Variations in the bundle components affected the curvatures of the ICs. MSG and IMP are known taste enhancers. Indeed, combining these taste enhancers with bundles of blackcurrant and grape juice consistently showed that choice indifference required lower quantities of enhanced juices than unenhanced juices, resulting in convex ICs (Fig. 2 *I* and *J*). Thus, the combination of goods (plotted at IC center) had higher value than the simple addition of singular goods (plotted at IC axes). These choices suggest synergistic gain from goods complementing each other. By contrast, bundles of blackcurrant juice and apple squash showed concave ICs, which indicated that choice indifference required higher quantities of combined than singular goods and demonstrated anti-synergistic effects of juice combinations (Fig. 2*K*). Thus, nonlinearities in estimated ICs revealed the interaction of bundle goods.

Reward-specific satiety may reduce reward value. To induce partial satiety, we administered substantial quantities (100–175 mL) of grape juice before testing (*SI Methods* and Fig. S2 *E* and *F*). As shown with 48 IPs, both animals gave up disproportionately less blackcurrant juice for increasing quantities of grape juice on which they were sated, thus flattening the ICs (Fig. 2*L*) compared with unsated monkey’s choices involving grape juice (Fig. 2 *A* and *E* and Fig. S2*A*). Apparently, at choice indifference, the animal sated on grape juice was willing to forego disproportionately less of the other juice to obtain higher quantities of grape juice. Thus, the ICs documented the reduced value of the specific reward on which the animal was sated, resembling the anti-synergistic effects of unfavorable bundle combinations (Fig. 2*K*).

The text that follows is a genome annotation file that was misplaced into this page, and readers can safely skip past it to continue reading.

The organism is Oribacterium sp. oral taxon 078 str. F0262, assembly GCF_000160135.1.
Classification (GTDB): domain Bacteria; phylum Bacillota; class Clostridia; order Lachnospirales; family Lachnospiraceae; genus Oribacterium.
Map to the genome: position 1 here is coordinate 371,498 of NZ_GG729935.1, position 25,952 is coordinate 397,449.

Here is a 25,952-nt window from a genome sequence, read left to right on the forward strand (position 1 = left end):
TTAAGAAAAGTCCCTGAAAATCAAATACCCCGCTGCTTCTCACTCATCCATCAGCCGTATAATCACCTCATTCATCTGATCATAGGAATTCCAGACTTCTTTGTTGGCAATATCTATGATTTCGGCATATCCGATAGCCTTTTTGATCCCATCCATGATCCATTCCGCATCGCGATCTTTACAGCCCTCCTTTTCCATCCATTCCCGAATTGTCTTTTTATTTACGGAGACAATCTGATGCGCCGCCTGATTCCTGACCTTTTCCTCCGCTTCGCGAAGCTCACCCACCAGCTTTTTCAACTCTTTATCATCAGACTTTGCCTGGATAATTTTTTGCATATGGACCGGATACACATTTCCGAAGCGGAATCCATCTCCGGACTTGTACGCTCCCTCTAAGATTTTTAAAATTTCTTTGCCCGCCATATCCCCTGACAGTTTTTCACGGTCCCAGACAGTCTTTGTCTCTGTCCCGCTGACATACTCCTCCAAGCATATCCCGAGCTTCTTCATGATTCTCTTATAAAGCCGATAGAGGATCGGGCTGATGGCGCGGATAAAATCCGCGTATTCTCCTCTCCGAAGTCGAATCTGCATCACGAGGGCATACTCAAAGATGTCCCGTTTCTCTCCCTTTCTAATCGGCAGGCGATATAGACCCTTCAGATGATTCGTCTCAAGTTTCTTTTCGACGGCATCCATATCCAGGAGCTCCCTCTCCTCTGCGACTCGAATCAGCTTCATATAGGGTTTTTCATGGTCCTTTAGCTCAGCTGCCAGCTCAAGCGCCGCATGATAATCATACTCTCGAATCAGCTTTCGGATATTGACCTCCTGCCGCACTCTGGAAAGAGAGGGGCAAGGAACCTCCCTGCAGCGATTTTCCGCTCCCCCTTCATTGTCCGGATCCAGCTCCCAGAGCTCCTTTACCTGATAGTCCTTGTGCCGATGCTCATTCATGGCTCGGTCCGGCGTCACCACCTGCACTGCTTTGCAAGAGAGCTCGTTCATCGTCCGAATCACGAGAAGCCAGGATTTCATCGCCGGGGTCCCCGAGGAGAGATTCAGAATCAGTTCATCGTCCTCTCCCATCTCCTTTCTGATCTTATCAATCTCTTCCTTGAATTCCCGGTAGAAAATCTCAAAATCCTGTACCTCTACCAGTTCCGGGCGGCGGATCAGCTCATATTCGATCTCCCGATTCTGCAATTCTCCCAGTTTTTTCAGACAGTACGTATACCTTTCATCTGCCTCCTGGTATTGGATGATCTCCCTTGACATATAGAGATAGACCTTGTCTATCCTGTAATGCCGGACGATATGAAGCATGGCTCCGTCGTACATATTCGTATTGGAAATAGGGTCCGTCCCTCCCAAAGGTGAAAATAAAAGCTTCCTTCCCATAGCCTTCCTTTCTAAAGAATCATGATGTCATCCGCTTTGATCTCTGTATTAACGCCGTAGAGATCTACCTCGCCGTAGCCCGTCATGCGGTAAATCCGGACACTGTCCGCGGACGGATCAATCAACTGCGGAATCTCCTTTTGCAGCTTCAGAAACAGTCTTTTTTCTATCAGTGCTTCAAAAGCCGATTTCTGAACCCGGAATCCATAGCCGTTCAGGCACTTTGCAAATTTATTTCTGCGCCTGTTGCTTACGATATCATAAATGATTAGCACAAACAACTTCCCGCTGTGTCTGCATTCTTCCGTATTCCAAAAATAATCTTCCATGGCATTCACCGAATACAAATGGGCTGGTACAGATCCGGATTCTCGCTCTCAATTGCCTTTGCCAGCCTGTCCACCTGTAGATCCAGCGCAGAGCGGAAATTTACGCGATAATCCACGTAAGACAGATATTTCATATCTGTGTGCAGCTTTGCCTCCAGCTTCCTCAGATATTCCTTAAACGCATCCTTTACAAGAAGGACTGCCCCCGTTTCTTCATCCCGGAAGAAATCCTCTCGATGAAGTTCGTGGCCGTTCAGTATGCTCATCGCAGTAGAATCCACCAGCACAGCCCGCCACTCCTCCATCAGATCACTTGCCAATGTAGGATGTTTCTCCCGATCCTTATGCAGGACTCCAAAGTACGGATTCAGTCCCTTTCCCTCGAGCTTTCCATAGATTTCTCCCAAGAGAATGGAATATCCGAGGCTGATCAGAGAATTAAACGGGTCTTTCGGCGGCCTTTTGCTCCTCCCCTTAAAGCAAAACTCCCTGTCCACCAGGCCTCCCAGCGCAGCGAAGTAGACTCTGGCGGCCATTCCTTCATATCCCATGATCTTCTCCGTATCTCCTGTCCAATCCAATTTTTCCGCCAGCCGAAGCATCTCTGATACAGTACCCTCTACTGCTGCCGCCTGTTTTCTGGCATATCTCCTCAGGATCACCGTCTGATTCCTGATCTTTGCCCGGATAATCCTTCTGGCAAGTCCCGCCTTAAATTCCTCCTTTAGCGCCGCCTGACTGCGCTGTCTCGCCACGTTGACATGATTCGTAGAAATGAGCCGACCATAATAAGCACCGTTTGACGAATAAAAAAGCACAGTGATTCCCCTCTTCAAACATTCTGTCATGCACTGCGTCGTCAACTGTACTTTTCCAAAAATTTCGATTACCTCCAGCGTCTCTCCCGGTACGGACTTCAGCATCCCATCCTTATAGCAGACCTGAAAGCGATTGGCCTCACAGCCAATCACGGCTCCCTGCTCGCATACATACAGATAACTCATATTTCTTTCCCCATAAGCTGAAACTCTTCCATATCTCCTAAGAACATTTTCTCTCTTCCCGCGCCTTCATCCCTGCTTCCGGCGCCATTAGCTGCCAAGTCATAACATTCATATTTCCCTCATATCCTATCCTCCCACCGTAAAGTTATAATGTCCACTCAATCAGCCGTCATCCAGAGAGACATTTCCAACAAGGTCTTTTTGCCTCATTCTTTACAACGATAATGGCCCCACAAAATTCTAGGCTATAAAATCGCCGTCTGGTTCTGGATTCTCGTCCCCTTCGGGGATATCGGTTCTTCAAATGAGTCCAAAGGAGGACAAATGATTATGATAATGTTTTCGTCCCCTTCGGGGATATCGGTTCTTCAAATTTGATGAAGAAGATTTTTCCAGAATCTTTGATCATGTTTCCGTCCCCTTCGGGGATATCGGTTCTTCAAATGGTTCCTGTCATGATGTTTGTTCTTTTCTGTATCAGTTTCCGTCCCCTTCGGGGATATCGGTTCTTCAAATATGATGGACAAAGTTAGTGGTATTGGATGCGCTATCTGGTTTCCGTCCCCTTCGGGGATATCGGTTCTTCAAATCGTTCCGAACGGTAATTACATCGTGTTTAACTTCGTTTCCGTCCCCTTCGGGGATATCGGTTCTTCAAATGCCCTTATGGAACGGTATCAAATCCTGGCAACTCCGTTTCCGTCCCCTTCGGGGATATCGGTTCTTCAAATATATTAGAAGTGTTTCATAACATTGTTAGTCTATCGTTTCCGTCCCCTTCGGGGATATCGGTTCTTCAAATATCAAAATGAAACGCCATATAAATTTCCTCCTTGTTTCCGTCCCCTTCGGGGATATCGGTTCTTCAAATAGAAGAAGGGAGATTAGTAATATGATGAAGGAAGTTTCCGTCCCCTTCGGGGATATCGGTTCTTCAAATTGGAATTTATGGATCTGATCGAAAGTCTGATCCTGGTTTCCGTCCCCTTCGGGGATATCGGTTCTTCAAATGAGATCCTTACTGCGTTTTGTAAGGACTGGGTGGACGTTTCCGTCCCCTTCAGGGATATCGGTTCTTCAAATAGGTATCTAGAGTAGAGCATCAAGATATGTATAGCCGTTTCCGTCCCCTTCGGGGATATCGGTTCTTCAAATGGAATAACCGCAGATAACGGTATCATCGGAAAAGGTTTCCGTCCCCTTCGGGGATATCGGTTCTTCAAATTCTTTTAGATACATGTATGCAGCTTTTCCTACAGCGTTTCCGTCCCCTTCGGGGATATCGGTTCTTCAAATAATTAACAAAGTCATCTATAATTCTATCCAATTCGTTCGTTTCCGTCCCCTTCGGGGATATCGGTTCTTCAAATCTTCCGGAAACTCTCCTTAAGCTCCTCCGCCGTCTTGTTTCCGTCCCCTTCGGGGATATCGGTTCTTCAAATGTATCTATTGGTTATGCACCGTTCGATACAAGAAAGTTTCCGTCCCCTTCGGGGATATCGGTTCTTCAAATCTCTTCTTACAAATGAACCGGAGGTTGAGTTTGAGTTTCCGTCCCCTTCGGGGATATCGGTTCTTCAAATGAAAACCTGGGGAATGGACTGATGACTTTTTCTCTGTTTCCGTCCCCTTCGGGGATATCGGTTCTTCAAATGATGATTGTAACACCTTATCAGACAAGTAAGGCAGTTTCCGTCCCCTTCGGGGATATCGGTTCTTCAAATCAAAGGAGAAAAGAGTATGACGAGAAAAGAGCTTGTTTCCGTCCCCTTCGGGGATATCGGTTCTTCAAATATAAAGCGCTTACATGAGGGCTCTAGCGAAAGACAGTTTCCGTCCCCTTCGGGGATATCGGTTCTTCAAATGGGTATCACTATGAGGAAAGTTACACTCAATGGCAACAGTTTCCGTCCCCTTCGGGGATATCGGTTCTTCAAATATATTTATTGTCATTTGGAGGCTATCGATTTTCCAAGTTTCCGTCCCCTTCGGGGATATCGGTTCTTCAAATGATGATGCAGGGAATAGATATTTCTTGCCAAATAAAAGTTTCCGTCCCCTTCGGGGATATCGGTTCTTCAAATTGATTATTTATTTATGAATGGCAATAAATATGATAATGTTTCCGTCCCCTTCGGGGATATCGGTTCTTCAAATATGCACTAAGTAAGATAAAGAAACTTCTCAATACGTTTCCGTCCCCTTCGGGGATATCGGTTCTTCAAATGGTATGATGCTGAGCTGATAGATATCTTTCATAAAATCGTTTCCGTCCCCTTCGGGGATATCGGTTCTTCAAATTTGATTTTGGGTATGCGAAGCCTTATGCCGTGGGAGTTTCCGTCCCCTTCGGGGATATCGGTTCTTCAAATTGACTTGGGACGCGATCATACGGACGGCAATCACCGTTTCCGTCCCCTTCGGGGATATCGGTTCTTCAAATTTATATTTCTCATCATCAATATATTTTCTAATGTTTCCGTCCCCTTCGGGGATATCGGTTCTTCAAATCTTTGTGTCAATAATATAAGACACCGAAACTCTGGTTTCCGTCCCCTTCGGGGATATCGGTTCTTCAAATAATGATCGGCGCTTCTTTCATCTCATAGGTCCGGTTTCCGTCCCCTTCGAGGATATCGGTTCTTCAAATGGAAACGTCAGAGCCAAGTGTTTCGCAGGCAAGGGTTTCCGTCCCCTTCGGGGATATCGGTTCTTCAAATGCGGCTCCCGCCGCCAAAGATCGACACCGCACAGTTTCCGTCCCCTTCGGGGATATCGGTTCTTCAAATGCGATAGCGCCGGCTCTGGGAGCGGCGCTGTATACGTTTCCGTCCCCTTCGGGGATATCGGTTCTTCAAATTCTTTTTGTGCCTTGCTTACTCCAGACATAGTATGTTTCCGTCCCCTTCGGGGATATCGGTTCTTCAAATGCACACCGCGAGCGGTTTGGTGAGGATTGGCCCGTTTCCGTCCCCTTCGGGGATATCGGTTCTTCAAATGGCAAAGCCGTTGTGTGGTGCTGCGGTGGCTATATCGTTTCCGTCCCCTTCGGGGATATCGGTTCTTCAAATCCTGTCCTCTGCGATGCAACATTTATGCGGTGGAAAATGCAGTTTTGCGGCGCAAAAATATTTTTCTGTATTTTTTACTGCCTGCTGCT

Although bundles composed of goods with positive value presented negative slopes in ICs, bundles containing unfavorable goods were associated with positive slopes. Although the animals chose lemon juice, yogurt, and saline in bundle combinations with blackcurrant juice, choice indifference required additional, not lower, quantities of blackcurrant juice (Fig. 2 *M*–*O*). For example, an additional 0.1 mL of blackcurrant juice was required to maintain choice indifference when lemon juice was increased from 0.2 to 0.3 mL (Fig. 2*M*). These positive IC slopes indicated that choices of less favorable goods required compensation by a favorable good. The positive IC slope suggested the unfavorable nature of a single good (Fig. 2 *M*–*O*), whereas the concave curvature but negative slope of the IC demonstrated an unfavorable combination of the goods (Fig. 2 *K* and *L*).

Our bundles of two goods contrasted with the standard options containing only one good that are routinely used in neurophysiological experiments (18⇓⇓⇓⇓⇓–24). To control for undue stimulus and choice biases, we tested choices between single-good bundles positioned at the axes of the 2D map. Using the same two-component stimuli shown in Fig. 1*B*, we kept liquid B at 0 mL and measured choices between different quantities of liquid A (variation along *y* axis) or kept liquid A at 0 mL while varying liquid B (variation along *x* axis). The measured behavioral choices integrated well into the ICs obtained with the full bundles of two nonzero outcomes, as shown by IPs between bundles set close to the same IC and different choice frequencies for bundles set across different ICs (colored dots along axes in Fig. 2 *A*–*D*). Thus, the visual presentation and choices of two-good choice options (bundles) did not seem to generate undue biases.